I caught myself snoring a few times both entering and exiting sleep. It was the middle of the day, but I couldn’t help but knock out. I was at the receiving end of a 50-minute reflexology therapy session—or, nearly an hour of the best foot rub ever. With Eastern instrumental music playing, I awoke to a light ding my therapist made by tapping a metal triangle with a small metal rod. My massage, as all good things do, had come to an end. I drank water with a hint of mint as I looked at the ocean go by just outside the window. Now this I can get used to.
I was on Holland America’s Eurodam cruise of the eastern Caribbean. Lately, I only travel for work or family events. When I travel for “pleasure,” there is usually some level of roughing it. So cruising—and allowing myself to just enjoy life’s pleasures for a week—is something of a novelty. Now, back in cold New York with lots of work on my plate, I’m glad I did it.
There is, apparently, a cruising culture. You’re at sea and several ports of call with a largely self-sustaining, mobile community of over two thousand people who generally know how to sit back and enjoy life. On day two, you start seeing the same faces as you make your way around the 936-by-106-foot, 11-deck ship (yes, you will get lost). People start to say hello. You start to say hello. Heck, we’re in this together. Besides getting pampered at the Greenhouse Spa and Salon, there’s plenty to do on the Eurodam. With seven restaurants ranging in ambience from flip-flops’ll-do to don-your-best-sports-coat, eating is a great place to start. There’s the casual, buffet-style Lido, where you can pretty much eat whenever you want. The salad bar, with fares like spicy quinoa garbanzo salad, doesn’t disappoint. One restaurant highlight was the east Asian-inspired Tamarind. An evening of sashimi, shrimp-filled won tons, Shanghai ribs, lobster, ginger banana bread pudding, and warm sake allows for indulgence, to say the least. Want something fancier? Check out the ship’s Pinnacle grill. Lobster bisque, filet mignon, raspberry cheesecake, and cabernet sauvignon, anyone?
Then there’s the booze—lots and lots of booze. First off, check out the daily drink. If you don’t see it in the daily itinerary left at your cabin door, ask any bartender. My favorite was the Bahama Mama, “a tropical mix of coconut rum, dark rum, pineapple juice, orange juice, and Grenadine.” I’m a rum guy, plus I’m nostalgic and the drink reminds me of the first time I went to the Bahamas. Another way to celebrate drinking is by joining the Eurodam’s pub crawl that starts with not one but two Long Island ice teas to loosen everybody up. With nearly-impossible challenges—like getting an egg from one shot glass into another without touching it—and prizes, the major pub crawl rule is to moderate your drinking and not get too excited. You don’t want to cause a scene. Save your energy for the dance floor at the Northern Lights nightclub, where the crawl ends.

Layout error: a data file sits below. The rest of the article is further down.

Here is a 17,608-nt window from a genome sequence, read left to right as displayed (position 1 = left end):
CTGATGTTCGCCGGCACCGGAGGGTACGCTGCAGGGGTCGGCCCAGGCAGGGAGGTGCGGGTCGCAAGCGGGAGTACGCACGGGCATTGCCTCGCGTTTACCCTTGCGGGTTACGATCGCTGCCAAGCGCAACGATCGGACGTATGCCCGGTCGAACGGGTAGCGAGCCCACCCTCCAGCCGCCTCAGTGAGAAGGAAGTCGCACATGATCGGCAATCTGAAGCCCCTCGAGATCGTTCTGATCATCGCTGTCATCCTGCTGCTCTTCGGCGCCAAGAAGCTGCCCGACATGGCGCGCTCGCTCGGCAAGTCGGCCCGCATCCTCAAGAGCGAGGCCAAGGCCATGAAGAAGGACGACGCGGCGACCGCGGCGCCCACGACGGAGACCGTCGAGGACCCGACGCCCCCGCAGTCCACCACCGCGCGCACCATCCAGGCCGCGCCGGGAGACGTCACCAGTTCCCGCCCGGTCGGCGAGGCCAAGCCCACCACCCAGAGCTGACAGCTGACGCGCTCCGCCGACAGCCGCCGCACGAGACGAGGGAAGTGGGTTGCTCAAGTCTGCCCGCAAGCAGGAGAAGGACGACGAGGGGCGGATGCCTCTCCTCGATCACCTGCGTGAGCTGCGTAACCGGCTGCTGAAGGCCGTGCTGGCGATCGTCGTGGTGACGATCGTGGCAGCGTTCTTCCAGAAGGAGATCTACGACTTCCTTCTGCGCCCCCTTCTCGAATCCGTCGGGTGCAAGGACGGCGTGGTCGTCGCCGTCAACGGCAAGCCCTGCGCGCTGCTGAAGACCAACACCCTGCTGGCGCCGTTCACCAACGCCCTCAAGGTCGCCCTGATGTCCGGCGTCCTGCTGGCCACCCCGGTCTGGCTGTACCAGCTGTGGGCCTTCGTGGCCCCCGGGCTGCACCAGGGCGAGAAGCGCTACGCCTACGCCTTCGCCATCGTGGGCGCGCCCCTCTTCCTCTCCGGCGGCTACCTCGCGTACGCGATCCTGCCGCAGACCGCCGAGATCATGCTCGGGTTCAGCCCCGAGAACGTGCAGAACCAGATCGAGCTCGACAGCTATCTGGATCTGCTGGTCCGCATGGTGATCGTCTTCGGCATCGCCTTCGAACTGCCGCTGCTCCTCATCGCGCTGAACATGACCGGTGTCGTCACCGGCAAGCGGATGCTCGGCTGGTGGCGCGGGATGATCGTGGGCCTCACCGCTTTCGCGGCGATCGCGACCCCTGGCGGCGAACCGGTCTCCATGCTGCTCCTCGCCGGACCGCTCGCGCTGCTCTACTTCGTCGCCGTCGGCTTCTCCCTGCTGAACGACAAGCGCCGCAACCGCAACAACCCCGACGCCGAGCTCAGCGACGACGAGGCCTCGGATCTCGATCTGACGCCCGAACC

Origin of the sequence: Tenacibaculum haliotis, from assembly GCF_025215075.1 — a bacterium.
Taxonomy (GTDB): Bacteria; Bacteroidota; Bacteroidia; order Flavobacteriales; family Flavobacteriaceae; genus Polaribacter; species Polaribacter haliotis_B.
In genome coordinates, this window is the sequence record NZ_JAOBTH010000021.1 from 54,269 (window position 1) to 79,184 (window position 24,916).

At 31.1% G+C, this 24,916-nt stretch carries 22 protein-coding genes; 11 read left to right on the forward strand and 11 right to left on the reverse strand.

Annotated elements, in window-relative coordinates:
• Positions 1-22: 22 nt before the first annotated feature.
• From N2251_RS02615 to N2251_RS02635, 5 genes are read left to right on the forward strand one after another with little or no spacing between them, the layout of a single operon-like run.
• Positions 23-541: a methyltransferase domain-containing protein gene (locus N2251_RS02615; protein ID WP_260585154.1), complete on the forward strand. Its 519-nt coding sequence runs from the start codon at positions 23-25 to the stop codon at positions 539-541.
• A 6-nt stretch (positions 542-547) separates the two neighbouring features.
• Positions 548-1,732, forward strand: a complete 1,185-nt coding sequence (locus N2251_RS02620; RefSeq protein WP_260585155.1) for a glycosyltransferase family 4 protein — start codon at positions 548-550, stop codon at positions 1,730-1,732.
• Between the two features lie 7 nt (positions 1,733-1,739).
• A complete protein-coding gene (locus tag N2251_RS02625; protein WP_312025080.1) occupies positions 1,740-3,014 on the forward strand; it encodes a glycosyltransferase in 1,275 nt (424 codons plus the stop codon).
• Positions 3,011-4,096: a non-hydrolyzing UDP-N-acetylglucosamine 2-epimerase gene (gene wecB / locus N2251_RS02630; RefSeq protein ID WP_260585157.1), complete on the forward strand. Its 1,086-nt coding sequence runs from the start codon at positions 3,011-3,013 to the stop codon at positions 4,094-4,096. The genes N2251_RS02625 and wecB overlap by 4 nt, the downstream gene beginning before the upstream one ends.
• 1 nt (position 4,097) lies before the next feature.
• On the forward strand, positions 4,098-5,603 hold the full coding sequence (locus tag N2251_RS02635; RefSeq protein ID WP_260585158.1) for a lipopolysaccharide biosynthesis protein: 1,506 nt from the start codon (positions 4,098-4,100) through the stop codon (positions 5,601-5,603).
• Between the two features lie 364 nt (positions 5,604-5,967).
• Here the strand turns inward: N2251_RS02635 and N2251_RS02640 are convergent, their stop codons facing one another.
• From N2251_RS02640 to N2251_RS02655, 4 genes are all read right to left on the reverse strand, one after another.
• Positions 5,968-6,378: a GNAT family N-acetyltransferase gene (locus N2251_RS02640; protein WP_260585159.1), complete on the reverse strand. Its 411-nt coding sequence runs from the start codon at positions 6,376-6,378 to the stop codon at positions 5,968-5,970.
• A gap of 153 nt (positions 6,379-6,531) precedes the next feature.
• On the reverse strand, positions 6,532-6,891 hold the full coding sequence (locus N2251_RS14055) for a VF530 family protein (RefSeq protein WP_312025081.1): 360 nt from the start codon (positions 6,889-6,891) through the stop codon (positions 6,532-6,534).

Nights on the Eurodam, especially for the younger crowd, frequently end at Northern Lights. While the deejay is overly fond of Michael Jackson, he is also open to requests. He indulged the young Miami cruisers with the largely unknown, original version of Doo Doo Brown. (The 2 Live Crew version and associated dancing would have likely caused just as much confusion.) A woman, nicknamed the Dancing Queen, who mysteriously appears everywhere music plays was, to the chagrin of many, nowhere in sight when Doo Doo Brown blasted from the club’s sound system.
Most of the cruisers on the Eurodam are an older crowd. The ship’s captain, John Scott, says that the Eurodam is becoming more inviting to younger travelers. One change, Scott mentions, is what is considered appropriate cruising apparel. “The dress code is more relaxed,” he says. “It’s a more comfortable style for young people.” Indeed, I enjoyed being able to wear jeans and a polo shirt on some evenings, and slacks, a button-down, and tie on others. When I passed couples in tuxedos and gowns, there was no sense of anyone being too dressed up or down. Each night spot, like the restaurants, has its own vibe and culture, and guests dress accordingly. The Piano Bar, with its sophisticated clientele, was its own brand of good times. Singing the Israel Kamakawiwo’Ole version of Somewhere Over the Rainbow with cruisers who remind you of your parents can be as much fun as shaking your backside to reggaeton with your peers at Northern Lights. You just gotta get into it.
On full days at sea, you can disconnect. Internet is slow in the middle of nowhere, so hit one of the pools or play a game of basketball on deck 10. If you really need to know what’s going on in the world outside the Eurodam, you can read the Times Digest, a short version of the newspaper of record, published daily and found throughout the ship. A nice place to read the news with a cup of coffee is the Explorations Café. When you’re ready to get your drink on again, the Crow’s Nest bar is right next door.
Here’s the point: even if you’re used to roughing it when traveling or are a workaholic who can’t get your mind off of on-shore responsibilities, kick back and let the cruising experience take you somewhere new and refreshing for a week. You’ll have plenty of chances to rough it and drown in your work when you get back to reality.